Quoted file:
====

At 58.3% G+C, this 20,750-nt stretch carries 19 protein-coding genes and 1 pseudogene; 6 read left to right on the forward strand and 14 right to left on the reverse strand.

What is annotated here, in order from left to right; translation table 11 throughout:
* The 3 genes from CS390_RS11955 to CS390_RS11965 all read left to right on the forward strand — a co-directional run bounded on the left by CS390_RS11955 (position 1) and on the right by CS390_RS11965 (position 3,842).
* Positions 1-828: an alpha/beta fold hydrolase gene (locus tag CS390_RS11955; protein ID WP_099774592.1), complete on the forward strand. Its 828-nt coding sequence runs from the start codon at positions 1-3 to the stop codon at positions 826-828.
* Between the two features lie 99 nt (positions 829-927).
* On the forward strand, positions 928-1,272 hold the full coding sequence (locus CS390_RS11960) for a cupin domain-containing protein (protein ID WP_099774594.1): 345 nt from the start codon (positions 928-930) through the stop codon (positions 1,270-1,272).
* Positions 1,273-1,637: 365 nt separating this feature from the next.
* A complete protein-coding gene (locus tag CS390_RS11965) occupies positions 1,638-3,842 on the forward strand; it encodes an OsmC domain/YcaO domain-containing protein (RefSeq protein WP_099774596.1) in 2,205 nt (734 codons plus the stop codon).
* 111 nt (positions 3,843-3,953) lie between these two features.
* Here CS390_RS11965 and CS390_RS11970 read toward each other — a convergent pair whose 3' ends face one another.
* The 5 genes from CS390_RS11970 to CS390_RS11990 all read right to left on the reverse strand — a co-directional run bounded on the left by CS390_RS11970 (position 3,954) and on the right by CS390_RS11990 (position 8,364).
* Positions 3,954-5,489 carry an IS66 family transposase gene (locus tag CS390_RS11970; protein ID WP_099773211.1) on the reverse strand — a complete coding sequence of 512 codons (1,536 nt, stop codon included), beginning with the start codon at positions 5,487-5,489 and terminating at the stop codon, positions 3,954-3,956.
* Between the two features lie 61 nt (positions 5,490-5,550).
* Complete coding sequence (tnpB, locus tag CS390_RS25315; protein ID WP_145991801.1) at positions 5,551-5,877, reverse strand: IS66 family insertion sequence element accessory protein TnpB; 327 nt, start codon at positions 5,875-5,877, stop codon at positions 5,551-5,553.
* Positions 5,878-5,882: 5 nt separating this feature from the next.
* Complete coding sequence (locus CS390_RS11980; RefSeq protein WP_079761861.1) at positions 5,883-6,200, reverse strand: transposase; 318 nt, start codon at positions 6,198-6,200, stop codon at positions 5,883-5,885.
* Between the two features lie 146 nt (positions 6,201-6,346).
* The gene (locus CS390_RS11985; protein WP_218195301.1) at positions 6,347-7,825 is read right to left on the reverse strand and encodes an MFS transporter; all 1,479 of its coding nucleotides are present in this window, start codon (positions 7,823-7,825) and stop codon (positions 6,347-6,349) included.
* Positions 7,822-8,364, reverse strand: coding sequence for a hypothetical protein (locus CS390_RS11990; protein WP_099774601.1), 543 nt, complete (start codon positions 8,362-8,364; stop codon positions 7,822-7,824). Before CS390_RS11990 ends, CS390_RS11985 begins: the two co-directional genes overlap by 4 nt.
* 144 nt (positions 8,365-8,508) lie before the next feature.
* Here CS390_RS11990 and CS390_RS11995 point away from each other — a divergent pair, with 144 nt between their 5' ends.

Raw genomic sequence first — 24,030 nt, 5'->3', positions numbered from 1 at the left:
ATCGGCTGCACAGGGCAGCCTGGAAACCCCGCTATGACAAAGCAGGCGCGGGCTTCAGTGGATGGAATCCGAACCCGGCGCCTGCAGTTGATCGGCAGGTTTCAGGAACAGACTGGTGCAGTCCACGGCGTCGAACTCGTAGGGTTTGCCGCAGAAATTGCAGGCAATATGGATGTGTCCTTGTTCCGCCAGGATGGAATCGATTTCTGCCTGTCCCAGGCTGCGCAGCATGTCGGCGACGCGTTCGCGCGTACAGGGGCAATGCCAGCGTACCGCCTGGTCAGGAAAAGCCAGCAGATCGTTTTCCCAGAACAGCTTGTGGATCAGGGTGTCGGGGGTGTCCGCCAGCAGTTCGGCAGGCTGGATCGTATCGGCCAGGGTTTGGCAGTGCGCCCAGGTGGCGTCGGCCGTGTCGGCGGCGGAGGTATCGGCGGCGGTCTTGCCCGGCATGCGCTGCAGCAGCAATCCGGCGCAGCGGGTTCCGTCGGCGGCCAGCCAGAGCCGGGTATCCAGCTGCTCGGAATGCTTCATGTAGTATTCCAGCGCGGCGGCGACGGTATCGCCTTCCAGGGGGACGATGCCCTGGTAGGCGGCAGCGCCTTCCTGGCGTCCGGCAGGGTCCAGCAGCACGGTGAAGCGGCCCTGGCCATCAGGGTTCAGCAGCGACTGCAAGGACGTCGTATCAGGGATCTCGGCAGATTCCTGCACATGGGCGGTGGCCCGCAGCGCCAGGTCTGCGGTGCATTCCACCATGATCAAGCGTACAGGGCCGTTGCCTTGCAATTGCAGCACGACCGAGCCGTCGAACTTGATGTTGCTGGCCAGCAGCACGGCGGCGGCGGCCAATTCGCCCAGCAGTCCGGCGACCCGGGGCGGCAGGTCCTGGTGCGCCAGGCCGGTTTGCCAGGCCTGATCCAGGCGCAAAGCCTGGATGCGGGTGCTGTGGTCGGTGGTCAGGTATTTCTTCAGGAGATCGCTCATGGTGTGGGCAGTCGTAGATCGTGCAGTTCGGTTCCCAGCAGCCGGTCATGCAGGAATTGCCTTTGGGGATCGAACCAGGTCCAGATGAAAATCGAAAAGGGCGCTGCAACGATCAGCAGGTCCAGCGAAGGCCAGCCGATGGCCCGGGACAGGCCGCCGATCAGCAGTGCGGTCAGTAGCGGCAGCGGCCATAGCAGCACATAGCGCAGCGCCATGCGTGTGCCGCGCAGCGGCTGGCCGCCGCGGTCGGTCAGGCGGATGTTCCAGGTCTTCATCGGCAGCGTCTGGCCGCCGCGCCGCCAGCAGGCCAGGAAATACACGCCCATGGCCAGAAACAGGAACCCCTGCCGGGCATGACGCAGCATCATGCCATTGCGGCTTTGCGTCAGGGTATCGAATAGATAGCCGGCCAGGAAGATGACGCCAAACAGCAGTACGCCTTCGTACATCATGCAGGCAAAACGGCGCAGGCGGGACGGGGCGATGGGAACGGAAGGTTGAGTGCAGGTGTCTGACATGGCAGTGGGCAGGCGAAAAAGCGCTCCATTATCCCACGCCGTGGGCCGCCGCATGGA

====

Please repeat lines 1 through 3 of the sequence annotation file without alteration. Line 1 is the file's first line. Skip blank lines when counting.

At 58.3% G+C, this 20,750-nt stretch carries 19 protein-coding genes and 1 pseudogene; 6 read left to right on the forward strand and 14 right to left on the reverse strand.

What is annotated here, in order from left to right; translation table 11 throughout:
* The 3 genes from CS390_RS11955 to CS390_RS11965 all read left to right on the forward strand — a co-directional run bounded on the left by CS390_RS11955 (position 1) and on the right by CS390_RS11965 (position 3,842).